Correct.  That's the use case described in Thomas' description, although I don't know if it represents any realworld workflow or if it's just an arbitrary pessimistic microbenchmark.  If the latter, I don't think it's worth bringing in the stat(1) patch.  (Even if it is a real-world use, the non-general optimization is questionable and we need to investigate why ncsd doesn't solve the problem first.)

> Does 'ls' do local caching?  If there is a big benefit in doing local-caching
> in 'stat', should we also do it with 'ls'?  I know I do a lot more 'ls -l's
> than I do 'stat'-commands of any kind.

Another great question, and the answer is yes — through a 3rd method.  ls uses user_from_uid(), group_from_gid(), which caches any implementation of getpwuid() / getgrgid().  Fortunately, libc's default implementation of these routines already uses _nsdispatch(), so it is not limited to local /etc/passwd.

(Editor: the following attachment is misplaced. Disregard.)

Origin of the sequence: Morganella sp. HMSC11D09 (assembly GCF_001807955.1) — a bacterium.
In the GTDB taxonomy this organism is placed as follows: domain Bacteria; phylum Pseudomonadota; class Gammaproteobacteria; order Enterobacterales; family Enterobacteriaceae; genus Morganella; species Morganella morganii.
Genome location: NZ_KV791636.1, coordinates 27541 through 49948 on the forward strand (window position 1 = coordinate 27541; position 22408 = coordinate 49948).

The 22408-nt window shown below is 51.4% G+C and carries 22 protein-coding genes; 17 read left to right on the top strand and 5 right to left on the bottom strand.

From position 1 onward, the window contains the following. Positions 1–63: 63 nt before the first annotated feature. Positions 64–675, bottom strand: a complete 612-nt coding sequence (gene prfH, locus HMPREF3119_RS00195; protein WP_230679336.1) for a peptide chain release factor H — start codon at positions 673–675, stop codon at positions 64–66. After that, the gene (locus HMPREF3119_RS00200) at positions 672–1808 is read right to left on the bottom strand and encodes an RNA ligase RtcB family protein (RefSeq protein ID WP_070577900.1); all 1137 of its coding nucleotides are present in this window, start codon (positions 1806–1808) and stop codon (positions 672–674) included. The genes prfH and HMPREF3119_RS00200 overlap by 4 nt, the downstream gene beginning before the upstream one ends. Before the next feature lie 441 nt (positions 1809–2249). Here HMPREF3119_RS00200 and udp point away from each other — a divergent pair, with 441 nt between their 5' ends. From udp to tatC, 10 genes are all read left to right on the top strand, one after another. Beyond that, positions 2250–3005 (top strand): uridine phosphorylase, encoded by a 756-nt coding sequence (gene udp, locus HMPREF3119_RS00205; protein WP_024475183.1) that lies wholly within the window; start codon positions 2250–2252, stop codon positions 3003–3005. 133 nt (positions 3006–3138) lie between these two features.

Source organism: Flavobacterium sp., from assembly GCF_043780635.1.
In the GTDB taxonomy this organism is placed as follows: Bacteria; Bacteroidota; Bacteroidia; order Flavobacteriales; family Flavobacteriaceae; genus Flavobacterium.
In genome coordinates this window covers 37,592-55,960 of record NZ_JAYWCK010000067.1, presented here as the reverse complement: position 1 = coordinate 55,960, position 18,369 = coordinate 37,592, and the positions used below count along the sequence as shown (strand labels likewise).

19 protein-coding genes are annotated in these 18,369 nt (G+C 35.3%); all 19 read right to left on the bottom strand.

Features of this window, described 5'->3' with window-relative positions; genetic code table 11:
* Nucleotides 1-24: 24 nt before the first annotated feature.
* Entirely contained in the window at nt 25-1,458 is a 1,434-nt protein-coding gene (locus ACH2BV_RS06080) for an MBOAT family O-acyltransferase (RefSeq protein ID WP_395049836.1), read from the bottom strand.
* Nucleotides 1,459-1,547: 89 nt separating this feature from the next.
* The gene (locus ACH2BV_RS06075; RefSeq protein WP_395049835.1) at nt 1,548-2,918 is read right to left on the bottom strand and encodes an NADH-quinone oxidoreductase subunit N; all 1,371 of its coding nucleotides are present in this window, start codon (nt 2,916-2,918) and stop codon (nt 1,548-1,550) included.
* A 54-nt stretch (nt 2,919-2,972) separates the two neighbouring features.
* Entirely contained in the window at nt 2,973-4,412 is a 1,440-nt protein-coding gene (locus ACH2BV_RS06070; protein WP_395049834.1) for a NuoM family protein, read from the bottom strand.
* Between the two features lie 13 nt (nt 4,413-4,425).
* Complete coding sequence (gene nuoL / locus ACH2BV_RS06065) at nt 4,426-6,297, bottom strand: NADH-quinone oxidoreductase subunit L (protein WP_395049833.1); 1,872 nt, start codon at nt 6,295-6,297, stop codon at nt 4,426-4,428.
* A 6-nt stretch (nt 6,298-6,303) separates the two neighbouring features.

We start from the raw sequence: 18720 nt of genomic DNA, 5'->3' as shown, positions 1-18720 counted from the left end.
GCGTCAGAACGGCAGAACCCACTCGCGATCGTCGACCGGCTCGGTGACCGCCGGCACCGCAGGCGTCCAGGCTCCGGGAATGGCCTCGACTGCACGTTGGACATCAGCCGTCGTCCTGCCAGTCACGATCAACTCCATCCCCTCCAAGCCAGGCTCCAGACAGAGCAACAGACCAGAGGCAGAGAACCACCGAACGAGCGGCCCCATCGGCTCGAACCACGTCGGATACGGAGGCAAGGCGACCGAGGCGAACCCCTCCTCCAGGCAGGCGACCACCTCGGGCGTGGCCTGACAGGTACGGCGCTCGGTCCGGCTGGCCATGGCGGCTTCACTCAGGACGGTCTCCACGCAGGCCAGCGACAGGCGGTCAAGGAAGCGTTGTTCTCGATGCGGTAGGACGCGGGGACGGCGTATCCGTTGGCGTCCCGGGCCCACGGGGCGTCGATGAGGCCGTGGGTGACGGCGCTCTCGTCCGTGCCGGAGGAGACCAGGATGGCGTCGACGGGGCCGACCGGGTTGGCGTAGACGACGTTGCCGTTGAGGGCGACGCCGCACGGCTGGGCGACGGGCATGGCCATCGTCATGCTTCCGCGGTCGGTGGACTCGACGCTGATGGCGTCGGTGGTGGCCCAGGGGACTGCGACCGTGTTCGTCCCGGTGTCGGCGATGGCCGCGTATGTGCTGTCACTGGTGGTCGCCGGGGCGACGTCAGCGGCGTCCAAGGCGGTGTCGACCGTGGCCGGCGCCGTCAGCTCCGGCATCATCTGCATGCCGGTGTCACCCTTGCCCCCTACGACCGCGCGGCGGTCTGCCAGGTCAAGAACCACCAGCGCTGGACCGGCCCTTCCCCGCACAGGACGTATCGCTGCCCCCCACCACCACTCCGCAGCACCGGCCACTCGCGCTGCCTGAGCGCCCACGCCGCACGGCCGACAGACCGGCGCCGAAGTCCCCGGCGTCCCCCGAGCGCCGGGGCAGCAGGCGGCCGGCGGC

So tl;dr: Instead of this patch, stat(1) should just use user_from_uid(3) / group_from_gid(3) (pwcache(3) API).
Comment 9 Conrad Meyer freebsd_committer 2018-08-11 02:36:17 UTC
And, heh, the need to cache id->name resolution was recognized *long* ago:

HISTORY
     The user_from_uid() and group_from_gid() functions first appeared in
     4.4BSD.

:-D.
Comment 10 Conrad Meyer freebsd_committer 2018-08-11 02:42:27 UTC
Created attachment 196068 [details]
Untested counter-proposal using existing pwcache(3) mechanism

I have not tested this patch, other than to verify it compiles.
Comment 11 Conrad Meyer freebsd_committer 2018-08-11 02:47:03 UTC
Here's my non-scientific results for my proposed patch (on CURRENT GENERIC, i.e., WITNESS and INVARIANTS are on, which introduces wider error bars than without, but still):

BEFORE
conrad@n /u/s/u/stat ❯❯❯ time (find /usr/src -type f -print0 | xargs -0 stat >/dev/null)
( find /usr/src -type f -print0 | xargs -0 stat > /dev/null; )  3.62s user 5.23s system 102% cpu 8.655 total